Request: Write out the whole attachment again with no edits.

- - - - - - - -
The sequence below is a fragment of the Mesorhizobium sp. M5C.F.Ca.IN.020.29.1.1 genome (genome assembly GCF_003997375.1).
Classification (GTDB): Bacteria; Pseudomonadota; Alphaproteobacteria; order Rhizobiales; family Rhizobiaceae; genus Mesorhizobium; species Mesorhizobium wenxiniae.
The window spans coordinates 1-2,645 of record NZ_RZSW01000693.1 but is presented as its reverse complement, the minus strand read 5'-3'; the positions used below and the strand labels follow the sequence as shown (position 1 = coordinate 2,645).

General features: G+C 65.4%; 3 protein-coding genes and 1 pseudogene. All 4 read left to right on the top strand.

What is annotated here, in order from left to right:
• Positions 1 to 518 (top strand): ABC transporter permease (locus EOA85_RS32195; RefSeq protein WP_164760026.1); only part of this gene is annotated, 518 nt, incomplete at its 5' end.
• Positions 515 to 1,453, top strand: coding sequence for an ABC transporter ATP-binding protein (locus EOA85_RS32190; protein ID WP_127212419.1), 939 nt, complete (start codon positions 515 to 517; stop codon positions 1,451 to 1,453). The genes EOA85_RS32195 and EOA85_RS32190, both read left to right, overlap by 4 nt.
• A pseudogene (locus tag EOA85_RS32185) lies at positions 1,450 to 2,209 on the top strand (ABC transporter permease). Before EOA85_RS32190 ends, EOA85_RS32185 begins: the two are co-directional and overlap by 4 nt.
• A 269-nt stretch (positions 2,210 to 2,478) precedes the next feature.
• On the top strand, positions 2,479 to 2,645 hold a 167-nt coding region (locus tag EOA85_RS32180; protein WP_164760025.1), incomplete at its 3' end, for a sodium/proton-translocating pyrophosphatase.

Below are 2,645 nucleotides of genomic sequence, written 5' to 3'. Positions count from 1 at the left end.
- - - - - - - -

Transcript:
The sequence below is a fragment of the Mesorhizobium sp. M5C.F.Ca.IN.020.29.1.1 genome (genome assembly GCF_003997375.1).
Classification (GTDB): Bacteria; Pseudomonadota; Alphaproteobacteria; order Rhizobiales; family Rhizobiaceae; genus Mesorhizobium; species Mesorhizobium wenxiniae.
The window spans coordinates 1-2,645 of record NZ_RZSW01000693.1 but is presented as its reverse complement, the minus strand read 5'-3'; the positions used below and the strand labels follow the sequence as shown (position 1 = coordinate 2,645).

General features: G+C 65.4%; 3 protein-coding genes and 1 pseudogene. All 4 read left to right on the top strand.

What is annotated here, in order from left to right:
• Positions 1 to 518 (top strand): ABC transporter permease (locus EOA85_RS32195; RefSeq protein WP_164760026.1); only part of this gene is annotated, 518 nt, incomplete at its 5' end.
• Positions 515 to 1,453, top strand: coding sequence for an ABC transporter ATP-binding protein (locus EOA85_RS32190; protein ID WP_127212419.1), 939 nt, complete (start codon positions 515 to 517; stop codon positions 1,451 to 1,453). The genes EOA85_RS32195 and EOA85_RS32190, both read left to right, overlap by 4 nt.
• A pseudogene (locus tag EOA85_RS32185) lies at positions 1,450 to 2,209 on the top strand (ABC transporter permease). Before EOA85_RS32190 ends, EOA85_RS32185 begins: the two are co-directional and overlap by 4 nt.
• A 269-nt stretch (positions 2,210 to 2,478) precedes the next feature.
• On the top strand, positions 2,479 to 2,645 hold a 167-nt coding region (locus tag EOA85_RS32180; protein WP_164760025.1), incomplete at its 3' end, for a sodium/proton-translocating pyrophosphatase.

Below are 2,645 nucleotides of genomic sequence, written 5' to 3'. Positions count from 1 at the left end.